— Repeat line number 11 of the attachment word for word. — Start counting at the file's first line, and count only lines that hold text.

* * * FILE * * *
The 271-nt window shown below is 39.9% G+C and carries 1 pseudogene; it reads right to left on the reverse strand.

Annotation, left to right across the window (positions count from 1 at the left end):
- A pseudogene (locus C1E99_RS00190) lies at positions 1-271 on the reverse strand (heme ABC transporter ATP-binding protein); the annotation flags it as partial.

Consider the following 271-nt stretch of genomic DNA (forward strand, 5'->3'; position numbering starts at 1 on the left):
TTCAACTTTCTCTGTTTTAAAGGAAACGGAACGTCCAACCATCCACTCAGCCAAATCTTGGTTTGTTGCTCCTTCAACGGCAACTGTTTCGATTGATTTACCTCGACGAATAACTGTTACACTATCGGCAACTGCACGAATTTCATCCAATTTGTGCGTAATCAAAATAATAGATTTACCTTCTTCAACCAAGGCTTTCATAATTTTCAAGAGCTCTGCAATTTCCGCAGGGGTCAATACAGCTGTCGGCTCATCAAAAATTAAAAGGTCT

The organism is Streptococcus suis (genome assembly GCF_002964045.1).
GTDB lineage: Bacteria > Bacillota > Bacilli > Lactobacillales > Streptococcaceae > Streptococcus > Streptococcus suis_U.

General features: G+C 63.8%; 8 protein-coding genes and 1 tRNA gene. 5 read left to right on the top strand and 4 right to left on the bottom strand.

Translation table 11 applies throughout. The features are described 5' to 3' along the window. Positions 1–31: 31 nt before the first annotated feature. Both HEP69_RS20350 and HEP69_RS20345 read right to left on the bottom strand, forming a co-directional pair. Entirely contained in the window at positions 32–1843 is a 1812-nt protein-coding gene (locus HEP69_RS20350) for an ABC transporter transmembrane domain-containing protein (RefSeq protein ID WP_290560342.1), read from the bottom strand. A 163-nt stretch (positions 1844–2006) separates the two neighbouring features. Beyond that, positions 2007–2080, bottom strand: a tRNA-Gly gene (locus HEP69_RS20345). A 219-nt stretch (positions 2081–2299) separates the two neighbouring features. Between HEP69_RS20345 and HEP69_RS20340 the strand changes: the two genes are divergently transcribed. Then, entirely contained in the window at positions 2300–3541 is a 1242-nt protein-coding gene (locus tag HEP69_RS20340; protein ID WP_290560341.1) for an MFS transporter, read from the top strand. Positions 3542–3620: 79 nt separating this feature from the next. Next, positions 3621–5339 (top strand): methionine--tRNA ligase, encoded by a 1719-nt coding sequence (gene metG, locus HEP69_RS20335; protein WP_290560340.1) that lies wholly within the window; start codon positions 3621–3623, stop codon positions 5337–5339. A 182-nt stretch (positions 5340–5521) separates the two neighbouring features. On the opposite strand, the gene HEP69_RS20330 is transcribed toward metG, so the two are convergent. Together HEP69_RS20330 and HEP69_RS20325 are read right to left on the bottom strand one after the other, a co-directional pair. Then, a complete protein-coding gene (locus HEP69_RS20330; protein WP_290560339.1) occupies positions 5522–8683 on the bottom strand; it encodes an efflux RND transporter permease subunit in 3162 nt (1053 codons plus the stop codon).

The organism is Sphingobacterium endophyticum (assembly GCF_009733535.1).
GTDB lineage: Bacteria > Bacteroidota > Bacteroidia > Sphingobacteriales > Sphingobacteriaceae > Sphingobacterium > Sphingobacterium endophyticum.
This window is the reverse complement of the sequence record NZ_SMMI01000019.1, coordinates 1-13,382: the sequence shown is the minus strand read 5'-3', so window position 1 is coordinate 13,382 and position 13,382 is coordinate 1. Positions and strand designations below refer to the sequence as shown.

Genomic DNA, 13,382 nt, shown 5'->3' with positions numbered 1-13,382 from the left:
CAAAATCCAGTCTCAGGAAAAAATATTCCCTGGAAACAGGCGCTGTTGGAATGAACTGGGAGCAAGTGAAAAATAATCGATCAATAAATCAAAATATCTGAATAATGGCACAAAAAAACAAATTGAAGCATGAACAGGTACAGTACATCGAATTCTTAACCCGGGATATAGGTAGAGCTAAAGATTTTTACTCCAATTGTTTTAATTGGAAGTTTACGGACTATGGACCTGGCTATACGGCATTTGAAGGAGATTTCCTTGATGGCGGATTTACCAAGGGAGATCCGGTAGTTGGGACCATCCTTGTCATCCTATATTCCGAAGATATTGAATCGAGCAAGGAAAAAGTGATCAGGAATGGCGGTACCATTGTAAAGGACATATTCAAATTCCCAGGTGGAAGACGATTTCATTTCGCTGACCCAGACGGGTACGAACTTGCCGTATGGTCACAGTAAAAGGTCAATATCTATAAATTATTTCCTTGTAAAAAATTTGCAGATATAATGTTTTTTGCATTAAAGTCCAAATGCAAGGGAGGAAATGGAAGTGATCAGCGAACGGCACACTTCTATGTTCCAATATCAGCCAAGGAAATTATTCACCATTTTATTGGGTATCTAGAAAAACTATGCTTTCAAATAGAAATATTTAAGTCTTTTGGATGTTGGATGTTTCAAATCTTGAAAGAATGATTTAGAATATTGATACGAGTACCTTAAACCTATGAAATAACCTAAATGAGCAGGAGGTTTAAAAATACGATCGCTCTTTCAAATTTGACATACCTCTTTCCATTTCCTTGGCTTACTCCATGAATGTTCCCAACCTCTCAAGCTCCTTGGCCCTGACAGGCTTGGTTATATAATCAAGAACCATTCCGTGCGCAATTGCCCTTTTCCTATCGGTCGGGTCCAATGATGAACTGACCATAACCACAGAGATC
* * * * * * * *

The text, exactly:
GTDB lineage: Bacteria > Bacteroidota > Bacteroidia > Sphingobacteriales > Sphingobacteriaceae > Sphingobacterium > Sphingobacterium endophyticum.